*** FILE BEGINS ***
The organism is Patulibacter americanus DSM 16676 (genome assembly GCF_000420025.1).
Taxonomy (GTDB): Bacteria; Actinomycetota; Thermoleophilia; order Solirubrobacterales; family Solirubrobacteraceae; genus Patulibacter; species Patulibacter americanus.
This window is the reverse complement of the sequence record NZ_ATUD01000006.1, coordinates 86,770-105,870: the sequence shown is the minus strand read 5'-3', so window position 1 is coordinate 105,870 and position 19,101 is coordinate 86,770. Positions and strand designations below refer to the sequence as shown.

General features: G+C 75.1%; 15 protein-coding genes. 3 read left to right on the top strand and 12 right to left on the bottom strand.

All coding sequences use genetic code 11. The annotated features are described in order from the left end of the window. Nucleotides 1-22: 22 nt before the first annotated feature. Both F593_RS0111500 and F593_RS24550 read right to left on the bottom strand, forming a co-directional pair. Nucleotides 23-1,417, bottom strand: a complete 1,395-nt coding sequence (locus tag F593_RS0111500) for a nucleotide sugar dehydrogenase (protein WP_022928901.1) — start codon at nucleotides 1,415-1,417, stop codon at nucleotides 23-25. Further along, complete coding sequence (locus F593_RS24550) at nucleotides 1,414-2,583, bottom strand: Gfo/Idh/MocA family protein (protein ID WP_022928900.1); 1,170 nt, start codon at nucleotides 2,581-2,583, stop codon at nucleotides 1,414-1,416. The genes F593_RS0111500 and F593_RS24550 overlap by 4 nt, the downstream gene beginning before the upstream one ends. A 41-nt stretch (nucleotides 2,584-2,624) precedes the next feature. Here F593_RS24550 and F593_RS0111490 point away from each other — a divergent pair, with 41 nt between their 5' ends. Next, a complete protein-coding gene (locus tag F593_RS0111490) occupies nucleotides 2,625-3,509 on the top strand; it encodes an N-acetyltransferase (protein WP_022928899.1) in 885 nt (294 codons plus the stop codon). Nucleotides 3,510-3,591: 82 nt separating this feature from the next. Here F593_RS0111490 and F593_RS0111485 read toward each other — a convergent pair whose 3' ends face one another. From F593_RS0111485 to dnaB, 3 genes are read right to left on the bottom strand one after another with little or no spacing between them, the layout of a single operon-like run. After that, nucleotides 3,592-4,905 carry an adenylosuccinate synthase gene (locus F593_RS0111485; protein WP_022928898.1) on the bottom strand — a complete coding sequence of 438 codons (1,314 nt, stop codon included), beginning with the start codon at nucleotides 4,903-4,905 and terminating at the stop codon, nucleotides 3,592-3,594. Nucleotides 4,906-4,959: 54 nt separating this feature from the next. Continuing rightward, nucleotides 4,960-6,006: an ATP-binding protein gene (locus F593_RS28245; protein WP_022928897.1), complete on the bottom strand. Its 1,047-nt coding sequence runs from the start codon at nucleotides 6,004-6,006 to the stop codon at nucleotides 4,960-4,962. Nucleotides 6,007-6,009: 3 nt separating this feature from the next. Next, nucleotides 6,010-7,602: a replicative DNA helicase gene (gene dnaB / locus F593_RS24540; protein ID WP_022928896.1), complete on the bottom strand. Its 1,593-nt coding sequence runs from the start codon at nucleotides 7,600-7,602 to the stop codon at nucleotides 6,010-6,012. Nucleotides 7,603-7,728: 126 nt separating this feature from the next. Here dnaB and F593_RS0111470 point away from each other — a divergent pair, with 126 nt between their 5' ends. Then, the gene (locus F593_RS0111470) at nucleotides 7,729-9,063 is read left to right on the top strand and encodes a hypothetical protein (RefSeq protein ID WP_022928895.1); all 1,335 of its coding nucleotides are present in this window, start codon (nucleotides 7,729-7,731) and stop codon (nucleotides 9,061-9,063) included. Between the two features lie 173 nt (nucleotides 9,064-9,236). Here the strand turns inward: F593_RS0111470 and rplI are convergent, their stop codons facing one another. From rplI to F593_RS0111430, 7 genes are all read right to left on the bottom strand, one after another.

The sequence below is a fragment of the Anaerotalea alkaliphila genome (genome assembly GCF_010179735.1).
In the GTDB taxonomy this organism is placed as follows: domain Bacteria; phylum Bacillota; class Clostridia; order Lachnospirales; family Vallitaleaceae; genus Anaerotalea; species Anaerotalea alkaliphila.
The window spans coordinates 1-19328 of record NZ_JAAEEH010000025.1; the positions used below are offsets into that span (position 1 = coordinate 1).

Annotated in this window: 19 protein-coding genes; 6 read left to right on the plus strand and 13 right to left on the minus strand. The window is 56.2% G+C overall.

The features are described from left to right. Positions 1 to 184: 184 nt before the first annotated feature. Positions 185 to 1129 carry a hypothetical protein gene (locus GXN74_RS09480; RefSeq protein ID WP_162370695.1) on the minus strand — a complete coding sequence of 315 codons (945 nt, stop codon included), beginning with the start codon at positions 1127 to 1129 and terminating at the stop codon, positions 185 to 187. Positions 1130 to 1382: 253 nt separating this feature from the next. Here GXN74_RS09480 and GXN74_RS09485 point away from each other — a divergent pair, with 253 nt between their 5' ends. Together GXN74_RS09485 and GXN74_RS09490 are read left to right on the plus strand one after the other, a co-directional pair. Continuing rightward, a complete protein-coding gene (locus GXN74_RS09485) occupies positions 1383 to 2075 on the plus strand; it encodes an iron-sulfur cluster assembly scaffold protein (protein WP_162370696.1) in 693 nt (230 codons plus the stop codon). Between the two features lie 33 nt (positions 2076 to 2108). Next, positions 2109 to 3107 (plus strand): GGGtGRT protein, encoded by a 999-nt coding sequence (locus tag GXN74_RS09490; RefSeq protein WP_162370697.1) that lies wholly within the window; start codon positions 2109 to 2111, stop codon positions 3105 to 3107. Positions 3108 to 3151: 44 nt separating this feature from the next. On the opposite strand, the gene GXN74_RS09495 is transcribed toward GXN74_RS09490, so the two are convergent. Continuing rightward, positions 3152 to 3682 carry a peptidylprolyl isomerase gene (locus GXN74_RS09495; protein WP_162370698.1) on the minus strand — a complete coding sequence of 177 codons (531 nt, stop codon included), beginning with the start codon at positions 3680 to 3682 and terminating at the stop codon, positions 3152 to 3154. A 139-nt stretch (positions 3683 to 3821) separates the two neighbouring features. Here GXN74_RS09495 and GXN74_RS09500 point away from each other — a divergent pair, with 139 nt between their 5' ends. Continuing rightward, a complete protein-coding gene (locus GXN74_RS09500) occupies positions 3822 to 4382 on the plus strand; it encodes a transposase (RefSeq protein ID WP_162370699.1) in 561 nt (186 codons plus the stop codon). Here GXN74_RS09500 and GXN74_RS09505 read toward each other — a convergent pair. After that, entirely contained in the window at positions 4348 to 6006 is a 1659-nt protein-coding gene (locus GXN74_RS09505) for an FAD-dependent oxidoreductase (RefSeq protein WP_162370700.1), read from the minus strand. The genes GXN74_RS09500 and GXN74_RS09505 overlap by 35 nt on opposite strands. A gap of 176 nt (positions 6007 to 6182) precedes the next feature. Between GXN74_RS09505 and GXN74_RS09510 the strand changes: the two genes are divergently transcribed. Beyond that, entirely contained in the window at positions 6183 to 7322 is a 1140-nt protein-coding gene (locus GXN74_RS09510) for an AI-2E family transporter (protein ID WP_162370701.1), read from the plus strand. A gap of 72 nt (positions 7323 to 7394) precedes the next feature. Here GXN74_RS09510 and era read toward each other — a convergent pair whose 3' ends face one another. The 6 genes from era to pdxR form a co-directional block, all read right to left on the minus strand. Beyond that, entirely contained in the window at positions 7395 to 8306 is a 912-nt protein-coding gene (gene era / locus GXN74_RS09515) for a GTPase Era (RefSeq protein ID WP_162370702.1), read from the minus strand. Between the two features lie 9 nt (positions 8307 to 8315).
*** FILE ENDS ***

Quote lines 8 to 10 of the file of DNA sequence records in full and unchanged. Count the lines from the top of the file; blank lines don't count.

The window spans coordinates 1-19328 of record NZ_JAAEEH010000025.1; the positions used below are offsets into that span (position 1 = coordinate 1).

Annotated in this window: 19 protein-coding genes; 6 read left to right on the plus strand and 13 right to left on the minus strand. The window is 56.2% G+C overall.

The features are described from left to right. Positions 1 to 184: 184 nt before the first annotated feature. Positions 185 to 1129 carry a hypothetical protein gene (locus GXN74_RS09480; RefSeq protein ID WP_162370695.1) on the minus strand — a complete coding sequence of 315 codons (945 nt, stop codon included), beginning with the start codon at positions 1127 to 1129 and terminating at the stop codon, positions 185 to 187. Positions 1130 to 1382: 253 nt separating this feature from the next. Here GXN74_RS09480 and GXN74_RS09485 point away from each other — a divergent pair, with 253 nt between their 5' ends. Together GXN74_RS09485 and GXN74_RS09490 are read left to right on the plus strand one after the other, a co-directional pair. Continuing rightward, a complete protein-coding gene (locus GXN74_RS09485) occupies positions 1383 to 2075 on the plus strand; it encodes an iron-sulfur cluster assembly scaffold protein (protein WP_162370696.1) in 693 nt (230 codons plus the stop codon). Between the two features lie 33 nt (positions 2076 to 2108). Next, positions 2109 to 3107 (plus strand): GGGtGRT protein, encoded by a 999-nt coding sequence (locus tag GXN74_RS09490; RefSeq protein WP_162370697.1) that lies wholly within the window; start codon positions 2109 to 2111, stop codon positions 3105 to 3107. Positions 3108 to 3151: 44 nt separating this feature from the next. On the opposite strand, the gene GXN74_RS09495 is transcribed toward GXN74_RS09490, so the two are convergent. Continuing rightward, positions 3152 to 3682 carry a peptidylprolyl isomerase gene (locus GXN74_RS09495; protein WP_162370698.1) on the minus strand — a complete coding sequence of 177 codons (531 nt, stop codon included), beginning with the start codon at positions 3680 to 3682 and terminating at the stop codon, positions 3152 to 3154. A 139-nt stretch (positions 3683 to 3821) separates the two neighbouring features. Here GXN74_RS09495 and GXN74_RS09500 point away from each other — a divergent pair, with 139 nt between their 5' ends. Continuing rightward, a complete protein-coding gene (locus GXN74_RS09500) occupies positions 3822 to 4382 on the plus strand; it encodes a transposase (RefSeq protein ID WP_162370699.1) in 561 nt (186 codons plus the stop codon). Here GXN74_RS09500 and GXN74_RS09505 read toward each other — a convergent pair. After that, entirely contained in the window at positions 4348 to 6006 is a 1659-nt protein-coding gene (locus GXN74_RS09505) for an FAD-dependent oxidoreductase (RefSeq protein WP_162370700.1), read from the minus strand. The genes GXN74_RS09500 and GXN74_RS09505 overlap by 35 nt on opposite strands. A gap of 176 nt (positions 6007 to 6182) precedes the next feature. Between GXN74_RS09505 and GXN74_RS09510 the strand changes: the two genes are divergently transcribed. Beyond that, entirely contained in the window at positions 6183 to 7322 is a 1140-nt protein-coding gene (locus GXN74_RS09510) for an AI-2E family transporter (protein ID WP_162370701.1), read from the plus strand. A gap of 72 nt (positions 7323 to 7394) precedes the next feature. Here GXN74_RS09510 and era read toward each other — a convergent pair whose 3' ends face one another. The 6 genes from era to pdxR form a co-directional block, all read right to left on the minus strand. Beyond that, entirely contained in the window at positions 7395 to 8306 is a 912-nt protein-coding gene (gene era / locus GXN74_RS09515) for a GTPase Era (RefSeq protein ID WP_162370702.1), read from the minus strand. Between the two features lie 9 nt (positions 8307 to 8315).